The mountain wall rises steeply behind Santa Barbara, imparting more than anything an enduring quality that defines those of us who live here.
There are five canyons carved in the mountain wall which lie almost directly behind Santa Barbara-Mission, Rattlesnake, Cold Springs, San Ysidro, and Romero-each with its own unique charm. There are also countless others hidden deep in the flank of the Santa Ynez Mountains, the upper reaches of the Santa Ynez Valley, and the San Rafael Mountains whose enchanting nature will lure you back time and again.
From the perspective of the city, however, the abruptness of the mountain wall as it rises nearly 4,000 feet to its crest at La Cumbre Peak, the spiny layerings of sandstone, the insipid coloring of the chaparral, combine to convey a sense of inhospitality and dullness. These Santa Ynez Mountains do not appear inviting.
For fifty miles they run unbroken and because of the peculiar way they have been juxtaposed on the countryside in an east-west direction, the sun pours down on their southerly slope at nearly right angles. This scorches all but the hardiest of chaparral plants, and the vegetation that is visible from Santa Barbara survives mainly by adapting to the lack of summer rain and the searing Santa Ana winds with a uniform, colorless appearance.
In addition, the dense chaparral cover gives sense of impenetrability. The thick, interlocking branches and the needle-sharp points of the tough, leathery leaves seem more to say Keep Out, No Trespassing than to invite closer inspection. “Meshed and tangled like concertina wire, and mined with rattlesnakes,” one writer has said of the chaparral, “it is impossible to penetrate with anything less persuasive than a light tank.”
The chaparral is an elfin forest dominated by shrubs seldom more than fifteen feet in height. What it lacks in stature, though, it makes up for in orneriness. It is primarily evergreen, which protects it from becoming desiccated during the long, rainless summer months, and the leaves are tough and leathery, with prickly edges.
It is also dry and resinous, which makes it extremely fire-prone, but this imparts its characteristic fragrance as well. This curious juxtaposition of opposites, of toughness and delicacy, marks chaparral country and makes it special to me.
Properly speaking, the chaparral has two distinct elements: the coastal sage (also called the mixed chaparral), and the hard chaparral. The coastal sage is the community of low herbaceous shrubs, rarely more than seven feet in height, that borders the canyons of the lower foothills. The small fuzzy leaves of the yerba santa and the purple, black and white sages are predominantly gray in color, but in the springtime the delicate purple buds of the sages and their overwhelming aromas make the soft chaparral community a treat to be sampled again and again.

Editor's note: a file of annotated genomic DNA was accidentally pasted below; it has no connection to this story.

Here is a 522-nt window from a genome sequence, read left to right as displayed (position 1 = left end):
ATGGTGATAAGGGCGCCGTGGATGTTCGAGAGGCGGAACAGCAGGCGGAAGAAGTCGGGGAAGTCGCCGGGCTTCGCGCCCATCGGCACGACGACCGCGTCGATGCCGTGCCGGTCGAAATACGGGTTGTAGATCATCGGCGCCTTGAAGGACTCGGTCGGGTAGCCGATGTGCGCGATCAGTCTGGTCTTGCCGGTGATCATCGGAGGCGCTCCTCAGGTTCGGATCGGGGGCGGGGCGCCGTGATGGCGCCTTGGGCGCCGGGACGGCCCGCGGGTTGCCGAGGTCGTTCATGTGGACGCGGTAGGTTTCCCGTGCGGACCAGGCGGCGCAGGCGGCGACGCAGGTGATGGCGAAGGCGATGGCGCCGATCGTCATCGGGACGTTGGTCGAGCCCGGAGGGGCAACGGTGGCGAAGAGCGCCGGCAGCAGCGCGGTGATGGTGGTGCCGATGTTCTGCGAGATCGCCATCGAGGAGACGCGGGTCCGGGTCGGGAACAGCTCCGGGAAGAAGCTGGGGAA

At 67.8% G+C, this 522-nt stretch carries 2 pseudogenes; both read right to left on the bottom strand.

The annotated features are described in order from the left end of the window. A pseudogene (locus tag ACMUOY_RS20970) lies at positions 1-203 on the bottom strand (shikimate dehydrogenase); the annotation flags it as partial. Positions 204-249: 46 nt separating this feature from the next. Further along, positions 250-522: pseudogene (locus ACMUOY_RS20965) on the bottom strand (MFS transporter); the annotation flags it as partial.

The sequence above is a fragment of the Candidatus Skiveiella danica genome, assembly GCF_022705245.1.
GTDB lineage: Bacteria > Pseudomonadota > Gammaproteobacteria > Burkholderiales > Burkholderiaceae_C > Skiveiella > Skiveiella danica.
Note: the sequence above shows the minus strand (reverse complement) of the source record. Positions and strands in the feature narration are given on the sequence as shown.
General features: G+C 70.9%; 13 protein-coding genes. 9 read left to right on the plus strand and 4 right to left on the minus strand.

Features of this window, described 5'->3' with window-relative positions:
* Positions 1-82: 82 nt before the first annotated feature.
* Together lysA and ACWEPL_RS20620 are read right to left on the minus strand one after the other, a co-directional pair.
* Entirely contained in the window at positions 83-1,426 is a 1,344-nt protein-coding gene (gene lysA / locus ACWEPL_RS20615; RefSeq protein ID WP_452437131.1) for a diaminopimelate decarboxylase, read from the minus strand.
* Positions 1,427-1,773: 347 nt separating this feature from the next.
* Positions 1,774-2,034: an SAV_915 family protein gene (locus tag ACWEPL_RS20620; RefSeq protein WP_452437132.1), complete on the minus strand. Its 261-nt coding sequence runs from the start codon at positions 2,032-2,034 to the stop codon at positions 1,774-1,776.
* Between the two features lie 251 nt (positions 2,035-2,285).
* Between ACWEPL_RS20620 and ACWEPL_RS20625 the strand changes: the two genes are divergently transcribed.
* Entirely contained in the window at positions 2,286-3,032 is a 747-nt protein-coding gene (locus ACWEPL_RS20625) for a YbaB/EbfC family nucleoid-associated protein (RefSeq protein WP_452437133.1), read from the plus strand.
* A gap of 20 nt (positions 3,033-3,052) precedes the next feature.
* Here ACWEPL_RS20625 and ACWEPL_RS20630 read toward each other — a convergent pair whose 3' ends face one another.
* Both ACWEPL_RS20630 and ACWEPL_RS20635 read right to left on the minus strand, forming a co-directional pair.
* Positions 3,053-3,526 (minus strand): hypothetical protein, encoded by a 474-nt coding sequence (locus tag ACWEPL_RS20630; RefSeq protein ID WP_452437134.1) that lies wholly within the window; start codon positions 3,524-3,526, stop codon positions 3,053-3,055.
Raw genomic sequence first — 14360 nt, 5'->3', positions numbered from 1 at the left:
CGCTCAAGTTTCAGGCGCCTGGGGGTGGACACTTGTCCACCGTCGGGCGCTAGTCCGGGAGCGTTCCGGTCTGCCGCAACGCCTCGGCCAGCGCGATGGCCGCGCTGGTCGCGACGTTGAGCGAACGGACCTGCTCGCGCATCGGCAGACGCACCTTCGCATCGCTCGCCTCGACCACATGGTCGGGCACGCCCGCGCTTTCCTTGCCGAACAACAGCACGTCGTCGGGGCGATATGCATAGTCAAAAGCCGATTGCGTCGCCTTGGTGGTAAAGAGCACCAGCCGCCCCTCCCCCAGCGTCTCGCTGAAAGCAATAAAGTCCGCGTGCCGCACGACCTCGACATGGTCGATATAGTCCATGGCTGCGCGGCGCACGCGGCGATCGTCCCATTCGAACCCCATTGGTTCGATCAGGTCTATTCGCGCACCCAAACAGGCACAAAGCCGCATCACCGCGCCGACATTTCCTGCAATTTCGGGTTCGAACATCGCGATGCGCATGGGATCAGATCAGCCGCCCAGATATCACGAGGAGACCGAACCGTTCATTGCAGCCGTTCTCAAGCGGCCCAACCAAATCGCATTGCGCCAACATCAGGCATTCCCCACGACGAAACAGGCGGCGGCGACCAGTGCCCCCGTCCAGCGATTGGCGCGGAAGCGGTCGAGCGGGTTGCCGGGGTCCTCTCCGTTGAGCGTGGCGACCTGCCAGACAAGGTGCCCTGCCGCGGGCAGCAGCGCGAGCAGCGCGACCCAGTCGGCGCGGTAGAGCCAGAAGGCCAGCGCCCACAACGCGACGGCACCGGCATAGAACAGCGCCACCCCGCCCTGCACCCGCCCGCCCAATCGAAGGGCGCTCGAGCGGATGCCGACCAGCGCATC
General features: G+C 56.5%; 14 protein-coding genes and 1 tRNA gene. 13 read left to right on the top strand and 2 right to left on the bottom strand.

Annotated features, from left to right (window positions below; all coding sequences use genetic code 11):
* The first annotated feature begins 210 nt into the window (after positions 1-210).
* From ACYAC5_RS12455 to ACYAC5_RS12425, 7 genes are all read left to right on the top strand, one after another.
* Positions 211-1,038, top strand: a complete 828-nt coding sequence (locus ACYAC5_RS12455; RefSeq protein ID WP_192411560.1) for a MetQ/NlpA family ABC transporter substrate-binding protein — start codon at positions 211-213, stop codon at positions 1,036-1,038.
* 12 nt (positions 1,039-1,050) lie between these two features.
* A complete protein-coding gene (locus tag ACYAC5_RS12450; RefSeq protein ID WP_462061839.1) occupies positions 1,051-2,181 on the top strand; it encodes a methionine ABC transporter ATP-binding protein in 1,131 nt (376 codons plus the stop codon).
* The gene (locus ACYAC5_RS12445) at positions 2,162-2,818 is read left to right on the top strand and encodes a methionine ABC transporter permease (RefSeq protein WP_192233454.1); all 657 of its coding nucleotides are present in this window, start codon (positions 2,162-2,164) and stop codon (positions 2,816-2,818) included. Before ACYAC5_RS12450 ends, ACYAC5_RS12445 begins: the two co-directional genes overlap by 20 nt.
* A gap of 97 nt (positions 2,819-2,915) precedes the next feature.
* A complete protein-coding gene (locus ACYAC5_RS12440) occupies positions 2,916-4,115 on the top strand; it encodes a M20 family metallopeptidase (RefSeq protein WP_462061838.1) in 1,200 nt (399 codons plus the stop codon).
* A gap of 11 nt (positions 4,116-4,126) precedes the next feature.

This softer chaparral is found along the lower elevations of the Santa Ynez Mountains and on the steep shale slopes, which have insufficient soil to support grasses or species of the oak woodland community. Also found in the soft chaparral are California sagebrush, buckwheat, monkey flower, yarrow, and the wonderful bush that exudes a butterscotch aroma: pearly everlasting.
The hard chaparral is composed of the duller green plants, which dominate the higher elevations. These are dense woody shrubs that grow so thickly as to render travel through them nearly impossible, except in the few years after a wildfire. Despite the less-than-appealing aesthetics of this community, its species are well adapted to the poor soil profile, the short rainy season, and the intense summer heat. These plants are like the tough kids on the block-on the surface neither delicate nor beautiful-but well structured for survival here, and in a Darwinian sort of way, there is a grace to these plant types.
This chaparral can be subdivided into two groups. The lower half grows to elevations of about 1,500 feet and is sometimes called “chamise chaparral” or el camisal. Though big pod and greenbark ceanothus, sugar bush, and black sage are also found here, the chamise dominates, often in pure stands such as those around Inspiration Point. The chamise is a member of the rose family and has tiny needle-like leaves that grow in bundles. Its reddish-brown seed pods, which open during the flowering season, remain on the shrubs for much of the following year’s season and give chamise chaparral its characteristic rusty color. Known as “greasewood” because of its high oil content, the chamise is responsible for the intensity of many of the mountain wildfires.